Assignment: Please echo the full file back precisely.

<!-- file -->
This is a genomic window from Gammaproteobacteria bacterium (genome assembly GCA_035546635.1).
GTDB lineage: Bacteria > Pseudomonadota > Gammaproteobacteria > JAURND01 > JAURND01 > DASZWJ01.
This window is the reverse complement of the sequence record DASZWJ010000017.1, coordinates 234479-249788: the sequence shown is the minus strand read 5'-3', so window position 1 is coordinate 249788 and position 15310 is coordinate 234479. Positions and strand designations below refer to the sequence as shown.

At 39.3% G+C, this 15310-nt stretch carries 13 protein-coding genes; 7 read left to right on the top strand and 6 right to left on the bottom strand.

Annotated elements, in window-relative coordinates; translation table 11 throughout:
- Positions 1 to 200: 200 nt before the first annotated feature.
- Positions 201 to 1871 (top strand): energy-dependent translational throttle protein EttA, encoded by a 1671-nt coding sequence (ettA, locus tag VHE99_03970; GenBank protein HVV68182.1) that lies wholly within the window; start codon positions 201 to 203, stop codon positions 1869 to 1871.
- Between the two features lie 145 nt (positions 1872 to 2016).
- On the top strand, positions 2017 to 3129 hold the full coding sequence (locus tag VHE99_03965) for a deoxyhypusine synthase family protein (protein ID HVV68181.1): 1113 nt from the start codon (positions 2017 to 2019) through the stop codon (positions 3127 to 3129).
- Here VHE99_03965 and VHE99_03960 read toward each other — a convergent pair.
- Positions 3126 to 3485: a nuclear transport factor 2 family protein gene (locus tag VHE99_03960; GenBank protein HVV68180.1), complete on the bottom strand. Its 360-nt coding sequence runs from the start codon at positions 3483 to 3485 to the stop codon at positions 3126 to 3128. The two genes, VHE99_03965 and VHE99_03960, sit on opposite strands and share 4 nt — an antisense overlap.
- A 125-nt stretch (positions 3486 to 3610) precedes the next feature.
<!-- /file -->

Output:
This is a genomic window from Gammaproteobacteria bacterium (genome assembly GCA_035546635.1).
GTDB lineage: Bacteria > Pseudomonadota > Gammaproteobacteria > JAURND01 > JAURND01 > DASZWJ01.
This window is the reverse complement of the sequence record DASZWJ010000017.1, coordinates 234479-249788: the sequence shown is the minus strand read 5'-3', so window position 1 is coordinate 249788 and position 15310 is coordinate 234479. Positions and strand designations below refer to the sequence as shown.

At 39.3% G+C, this 15310-nt stretch carries 13 protein-coding genes; 7 read left to right on the top strand and 6 right to left on the bottom strand.

Annotated elements, in window-relative coordinates; translation table 11 throughout:
- Positions 1 to 200: 200 nt before the first annotated feature.
- Positions 201 to 1871 (top strand): energy-dependent translational throttle protein EttA, encoded by a 1671-nt coding sequence (ettA, locus tag VHE99_03970; GenBank protein HVV68182.1) that lies wholly within the window; start codon positions 201 to 203, stop codon positions 1869 to 1871.
- Between the two features lie 145 nt (positions 1872 to 2016).
- On the top strand, positions 2017 to 3129 hold the full coding sequence (locus tag VHE99_03965) for a deoxyhypusine synthase family protein (protein ID HVV68181.1): 1113 nt from the start codon (positions 2017 to 2019) through the stop codon (positions 3127 to 3129).
- Here VHE99_03965 and VHE99_03960 read toward each other — a convergent pair.
- Positions 3126 to 3485: a nuclear transport factor 2 family protein gene (locus tag VHE99_03960; GenBank protein HVV68180.1), complete on the bottom strand. Its 360-nt coding sequence runs from the start codon at positions 3483 to 3485 to the stop codon at positions 3126 to 3128. The two genes, VHE99_03965 and VHE99_03960, sit on opposite strands and share 4 nt — an antisense overlap.
- A 125-nt stretch (positions 3486 to 3610) precedes the next feature.